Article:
“Friends” who aren’t really friends.

There’s an inherent danger with sharing personal details about your life with people who are essentially, strangers. Young people have picked up on this behavior and no longer have their antennae up, alert for potential predators, while online. This isn’t just about sexual predators. Cyber-bullying is an all too common occurrence. Young people take their cues from parents and other adults. Set an example of responsibility and caution with technology.

Our Sleep Cycle and Overall Health

According to the National Sleep Foundation5, there are 3 ways electronics negatively affect your sleep:

  • They Suppress Melatonin

Melatonin is the hormone that regulates your sleep/wake rhythms. The blue light from your phone and other electronics reduces melatonin, making it harder to fall asleep. The National Sleep Foundation recommends making your bedroom gadget-free.

  • They Keep your Brain Awake

Even though watching TV or reading on your tablet might seem like a good way to unwind, gadgets actually makes it harder.

  • They Wake You Up

The late-night chimes, dings, of your phone (and buzzes of a vibrating phone on silent), wake up people who sleep with a cell in their bedrooms.

Creativity and Critical Thinking

An article from the Guardian6 sums up what has is happening in our society. Emojis and predetermined functions such as likes and shares make interaction “efficient” so we can get on with the business of consuming more content.

“Although user-generated content has been growing exponentially in the past decade, much of it is noise and the result is that valuable and trustworthy information is now harder to find.”

My Personal Reasons for Doing a Digital Detox

As a writer, I find this especially concerning. I want to have opinions and thoughts that are my own, to feel creative—truly creative. What if my relationships with my family and friends could be more meaningful? Maybe by doing a digital detox, I could sleep better at night and make clearer decisions every day.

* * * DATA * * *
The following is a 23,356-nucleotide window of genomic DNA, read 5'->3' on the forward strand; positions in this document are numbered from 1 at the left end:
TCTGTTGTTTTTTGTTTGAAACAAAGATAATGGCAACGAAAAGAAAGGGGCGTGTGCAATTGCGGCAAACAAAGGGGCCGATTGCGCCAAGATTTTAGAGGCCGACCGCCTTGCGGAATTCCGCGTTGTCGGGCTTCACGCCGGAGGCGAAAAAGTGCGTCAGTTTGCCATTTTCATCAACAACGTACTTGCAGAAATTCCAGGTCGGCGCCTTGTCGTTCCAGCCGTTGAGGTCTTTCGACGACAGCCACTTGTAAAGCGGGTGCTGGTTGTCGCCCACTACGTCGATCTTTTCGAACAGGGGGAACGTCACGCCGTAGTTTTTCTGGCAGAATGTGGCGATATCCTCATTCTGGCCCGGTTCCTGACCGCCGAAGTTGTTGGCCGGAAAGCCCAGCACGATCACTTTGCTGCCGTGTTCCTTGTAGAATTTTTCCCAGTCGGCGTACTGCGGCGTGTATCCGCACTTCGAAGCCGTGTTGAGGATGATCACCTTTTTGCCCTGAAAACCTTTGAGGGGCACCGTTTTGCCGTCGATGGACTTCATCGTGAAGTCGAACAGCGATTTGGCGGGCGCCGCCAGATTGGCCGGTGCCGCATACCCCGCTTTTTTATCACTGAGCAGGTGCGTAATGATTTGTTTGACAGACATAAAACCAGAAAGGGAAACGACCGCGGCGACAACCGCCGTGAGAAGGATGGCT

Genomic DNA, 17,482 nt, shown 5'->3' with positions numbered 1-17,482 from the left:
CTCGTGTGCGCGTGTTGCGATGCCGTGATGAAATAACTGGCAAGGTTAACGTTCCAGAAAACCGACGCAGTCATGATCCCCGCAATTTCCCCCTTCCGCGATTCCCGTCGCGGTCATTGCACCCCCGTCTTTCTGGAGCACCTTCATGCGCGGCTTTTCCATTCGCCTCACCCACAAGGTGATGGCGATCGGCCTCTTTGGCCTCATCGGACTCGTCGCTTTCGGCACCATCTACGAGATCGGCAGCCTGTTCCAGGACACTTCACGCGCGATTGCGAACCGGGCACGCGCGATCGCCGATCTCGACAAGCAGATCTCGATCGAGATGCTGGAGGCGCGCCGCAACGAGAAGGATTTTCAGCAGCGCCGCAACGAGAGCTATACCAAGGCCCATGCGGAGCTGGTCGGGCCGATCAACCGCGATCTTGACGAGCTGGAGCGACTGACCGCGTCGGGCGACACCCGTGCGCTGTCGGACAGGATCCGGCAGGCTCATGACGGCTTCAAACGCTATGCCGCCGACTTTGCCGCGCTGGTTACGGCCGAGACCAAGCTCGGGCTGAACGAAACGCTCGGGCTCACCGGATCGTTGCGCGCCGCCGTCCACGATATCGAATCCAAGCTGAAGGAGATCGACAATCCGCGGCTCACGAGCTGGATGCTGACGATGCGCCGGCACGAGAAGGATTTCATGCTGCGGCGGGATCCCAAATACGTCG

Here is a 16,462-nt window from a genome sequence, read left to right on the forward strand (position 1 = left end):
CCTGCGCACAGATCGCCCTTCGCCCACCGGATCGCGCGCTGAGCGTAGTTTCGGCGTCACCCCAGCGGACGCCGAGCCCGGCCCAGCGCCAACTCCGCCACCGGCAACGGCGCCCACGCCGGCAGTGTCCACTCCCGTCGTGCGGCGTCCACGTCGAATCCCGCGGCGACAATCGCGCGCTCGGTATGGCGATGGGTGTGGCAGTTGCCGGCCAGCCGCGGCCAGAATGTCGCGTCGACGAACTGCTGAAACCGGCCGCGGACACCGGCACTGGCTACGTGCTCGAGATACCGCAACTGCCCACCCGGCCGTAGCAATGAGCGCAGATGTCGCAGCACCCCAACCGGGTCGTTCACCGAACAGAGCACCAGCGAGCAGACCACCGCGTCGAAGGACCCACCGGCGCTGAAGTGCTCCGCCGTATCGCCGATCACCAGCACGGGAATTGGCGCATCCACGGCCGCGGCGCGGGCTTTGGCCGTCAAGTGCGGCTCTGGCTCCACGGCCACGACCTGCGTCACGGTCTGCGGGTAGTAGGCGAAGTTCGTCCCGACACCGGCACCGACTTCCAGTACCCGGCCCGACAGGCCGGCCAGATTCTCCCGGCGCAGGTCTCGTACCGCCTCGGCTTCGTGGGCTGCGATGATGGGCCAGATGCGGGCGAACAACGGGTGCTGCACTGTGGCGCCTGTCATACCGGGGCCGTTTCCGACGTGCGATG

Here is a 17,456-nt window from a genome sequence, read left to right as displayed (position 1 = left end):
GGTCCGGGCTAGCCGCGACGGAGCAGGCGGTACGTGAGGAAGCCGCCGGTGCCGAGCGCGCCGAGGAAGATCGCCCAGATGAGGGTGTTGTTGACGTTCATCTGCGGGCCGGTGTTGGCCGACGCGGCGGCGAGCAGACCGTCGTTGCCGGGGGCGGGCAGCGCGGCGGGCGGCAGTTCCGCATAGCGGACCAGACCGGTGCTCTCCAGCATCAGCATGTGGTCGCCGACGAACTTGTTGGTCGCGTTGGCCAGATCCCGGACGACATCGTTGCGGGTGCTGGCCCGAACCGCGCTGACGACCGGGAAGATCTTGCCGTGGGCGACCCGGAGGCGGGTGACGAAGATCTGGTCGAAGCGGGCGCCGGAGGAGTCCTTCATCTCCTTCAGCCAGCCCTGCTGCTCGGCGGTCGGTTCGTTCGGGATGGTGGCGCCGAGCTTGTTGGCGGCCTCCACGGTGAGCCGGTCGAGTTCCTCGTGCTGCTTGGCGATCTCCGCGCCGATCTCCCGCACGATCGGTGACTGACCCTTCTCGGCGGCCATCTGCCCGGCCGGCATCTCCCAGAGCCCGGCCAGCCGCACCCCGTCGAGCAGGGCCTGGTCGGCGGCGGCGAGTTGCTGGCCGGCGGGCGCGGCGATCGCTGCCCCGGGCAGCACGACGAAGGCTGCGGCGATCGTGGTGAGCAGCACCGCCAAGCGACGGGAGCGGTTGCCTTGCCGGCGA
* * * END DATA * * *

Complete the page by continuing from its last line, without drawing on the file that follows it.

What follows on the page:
I feel anxiety about what life will look like without being “plugged in.” This makes me think I have a measure of technology addiction in my life. It will be interesting to see what problems I encounter, being unable to search the internet on a whim. I guess this means I won’t be able to shop on Amazon for a month, either.

I’m also looking forward to some anticipated benefits of doing a digital detox. I will get more reading and writing done, distraction-free. By the way, for this experiment, I will be using my word processing software on my laptop. After all, let’s not get crazy here.

Next time…

Next time I will be sharing some things to consider as you set your own personal guidelines for your technology use.

What are YOUR thoughts?

I’d love to hear in the comment section, below. I appreciate my readers as well as the writing community. To show that appreciation, I use Comment Luv. Just leave a comment below and your latest post will get a link next to it. Thank you!

About Heather Erickson

I am an author, writer, and speaker and homeschooling mom of 3. Since doctors diagnosed my husband, Dan with stage IV lung cancer in 2012, I’ve focused my writing and speaking on helping cancer patients and their families advocate for themselves and live life to the fullest, in spite of their illness. My goal is to help people face cancer with grace.

My book Facing Cancer as a Friend: How to Support Someone Who Has Cancer, is available at

I also blog about living with cancer at, Facing Cancer with Grace.

My Family
The Erickson Family, Photo by Everbranch Photography


1 The Managing of Organizations, Bertram Gross,  Professor of Political Science at Hunter College

2 Daily July 30, 2013, Victoria Wollaston,

3 CNN: Americans devote more than 10 hours a day to screen time, and growing; July 29, 2016; Jacqueline Howard;

4 Technology Addiction: Concern, Controversy, and Finding Balance; Common Sense Media P. 27


6 The Guardian, June 18, 2015; Is technology making us more creative? Tomas Chamorro-Premuzic,